Leap Motion, the hand-tracking company known for gesture technology in VR, has revealed an augmented reality developer kit, with open source hardware and software to make cheap headsets with accurate hand-tracking on board.
The kit is called Project North Star, and the company says a headset would cost just $100 to "produce at scale." That could mean very affordable AR headsets. Of course, they would include Leap Motion's gesture tech.
Leap Motion isn't selling or producing these itself, but instead releasing the hardware specifications and software under an open source license next week, the company wrote on its blog.
The reference design uses a pair of 3.5-inch LCD screens that refresh and 120 fps with 16600 x 1440 resolution and a field of view 95-degrees high and 70 degrees-wide. Leap Motion's tracker is just above the eyes and can track your hands up to 180 degrees both horizontally and vertically.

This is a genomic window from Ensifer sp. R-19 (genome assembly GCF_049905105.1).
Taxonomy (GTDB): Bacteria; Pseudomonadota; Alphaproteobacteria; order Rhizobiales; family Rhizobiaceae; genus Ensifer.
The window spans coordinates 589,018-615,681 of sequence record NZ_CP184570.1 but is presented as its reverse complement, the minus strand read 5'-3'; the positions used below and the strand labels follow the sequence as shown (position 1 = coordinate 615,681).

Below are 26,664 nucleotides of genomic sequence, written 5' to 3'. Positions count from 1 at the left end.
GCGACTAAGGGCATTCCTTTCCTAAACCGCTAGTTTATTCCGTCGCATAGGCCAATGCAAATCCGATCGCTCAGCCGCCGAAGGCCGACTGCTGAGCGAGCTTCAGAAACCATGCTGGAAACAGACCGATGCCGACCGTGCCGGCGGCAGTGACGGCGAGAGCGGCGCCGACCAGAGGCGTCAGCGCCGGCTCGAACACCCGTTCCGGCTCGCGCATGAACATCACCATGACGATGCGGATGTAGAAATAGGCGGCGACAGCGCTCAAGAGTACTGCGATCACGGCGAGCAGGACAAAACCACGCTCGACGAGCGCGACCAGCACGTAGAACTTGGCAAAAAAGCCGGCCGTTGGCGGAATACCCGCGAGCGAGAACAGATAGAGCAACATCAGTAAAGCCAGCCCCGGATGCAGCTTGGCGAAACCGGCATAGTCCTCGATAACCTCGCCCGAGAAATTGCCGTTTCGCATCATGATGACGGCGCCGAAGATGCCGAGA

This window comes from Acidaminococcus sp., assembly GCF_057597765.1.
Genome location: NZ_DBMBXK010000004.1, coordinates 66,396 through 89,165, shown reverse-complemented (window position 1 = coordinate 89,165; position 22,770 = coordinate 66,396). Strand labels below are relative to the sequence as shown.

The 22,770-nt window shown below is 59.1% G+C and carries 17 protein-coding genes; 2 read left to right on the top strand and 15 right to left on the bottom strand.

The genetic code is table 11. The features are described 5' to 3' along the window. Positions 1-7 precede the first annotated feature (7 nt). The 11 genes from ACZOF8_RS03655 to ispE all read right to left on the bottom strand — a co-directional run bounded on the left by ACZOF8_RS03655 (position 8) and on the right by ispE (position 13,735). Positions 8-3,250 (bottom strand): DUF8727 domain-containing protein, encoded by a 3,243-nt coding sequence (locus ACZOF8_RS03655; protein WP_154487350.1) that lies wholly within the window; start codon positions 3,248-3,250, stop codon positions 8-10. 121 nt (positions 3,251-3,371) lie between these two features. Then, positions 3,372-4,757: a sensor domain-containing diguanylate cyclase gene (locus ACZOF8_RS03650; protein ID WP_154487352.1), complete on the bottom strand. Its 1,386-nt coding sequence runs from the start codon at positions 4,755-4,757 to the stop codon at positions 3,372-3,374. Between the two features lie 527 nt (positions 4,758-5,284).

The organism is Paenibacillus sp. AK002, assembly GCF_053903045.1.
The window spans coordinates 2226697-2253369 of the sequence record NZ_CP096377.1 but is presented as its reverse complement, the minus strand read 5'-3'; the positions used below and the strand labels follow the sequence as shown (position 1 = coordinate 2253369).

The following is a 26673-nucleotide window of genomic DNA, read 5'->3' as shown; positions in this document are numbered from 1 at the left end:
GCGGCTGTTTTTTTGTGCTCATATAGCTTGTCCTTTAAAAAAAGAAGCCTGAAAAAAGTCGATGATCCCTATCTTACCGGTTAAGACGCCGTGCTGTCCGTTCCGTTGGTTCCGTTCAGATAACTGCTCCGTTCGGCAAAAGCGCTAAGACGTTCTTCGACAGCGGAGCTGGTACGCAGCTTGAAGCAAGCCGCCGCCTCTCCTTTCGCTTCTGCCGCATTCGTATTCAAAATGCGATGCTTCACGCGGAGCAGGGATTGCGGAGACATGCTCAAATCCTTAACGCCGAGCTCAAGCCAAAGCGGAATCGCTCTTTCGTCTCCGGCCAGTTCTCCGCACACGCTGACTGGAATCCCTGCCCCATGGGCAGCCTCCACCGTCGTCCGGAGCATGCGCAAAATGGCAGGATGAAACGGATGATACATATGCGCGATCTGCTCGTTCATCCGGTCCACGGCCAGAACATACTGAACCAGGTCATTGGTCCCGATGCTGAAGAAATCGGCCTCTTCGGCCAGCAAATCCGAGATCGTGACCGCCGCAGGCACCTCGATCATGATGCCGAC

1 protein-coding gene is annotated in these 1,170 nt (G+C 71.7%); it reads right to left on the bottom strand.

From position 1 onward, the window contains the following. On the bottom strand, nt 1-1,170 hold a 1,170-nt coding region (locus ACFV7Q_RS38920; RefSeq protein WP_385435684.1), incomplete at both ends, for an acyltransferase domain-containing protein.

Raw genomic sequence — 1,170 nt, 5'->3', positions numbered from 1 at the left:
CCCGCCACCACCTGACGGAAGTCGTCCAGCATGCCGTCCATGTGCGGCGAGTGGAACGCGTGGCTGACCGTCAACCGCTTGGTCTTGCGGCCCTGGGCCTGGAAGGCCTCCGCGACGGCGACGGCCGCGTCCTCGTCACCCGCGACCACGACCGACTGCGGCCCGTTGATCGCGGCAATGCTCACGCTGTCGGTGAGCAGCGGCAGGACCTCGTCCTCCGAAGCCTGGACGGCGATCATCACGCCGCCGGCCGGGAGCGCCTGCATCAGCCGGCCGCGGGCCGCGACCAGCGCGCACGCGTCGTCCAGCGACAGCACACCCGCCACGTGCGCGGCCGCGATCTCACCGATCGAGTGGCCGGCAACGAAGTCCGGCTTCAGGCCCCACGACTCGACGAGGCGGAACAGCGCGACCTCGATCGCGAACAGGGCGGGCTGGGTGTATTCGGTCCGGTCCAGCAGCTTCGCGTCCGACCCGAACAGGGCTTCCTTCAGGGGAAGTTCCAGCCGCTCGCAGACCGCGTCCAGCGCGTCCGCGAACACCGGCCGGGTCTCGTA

Over the last few weeks, Magic Leap creative director and vice president of design Keiichi Matsuda has been posting tweets of AR using advanced hand-tracking, and now we finally know why.
This doesn't appear to be competing with larger experiences like Microsoft's Hololens, but instead meant for smaller, more intimate AR experiences. You can see the full technical specs (and they get deep in there with the design) on Leap Motion's blog, here.
- Best AR Apps for iOS (So Far)
- AR Emoji vs. Animoji: It's Not Even Close
- Augmented Reality Glasses: What You Can Buy Now (or Soon)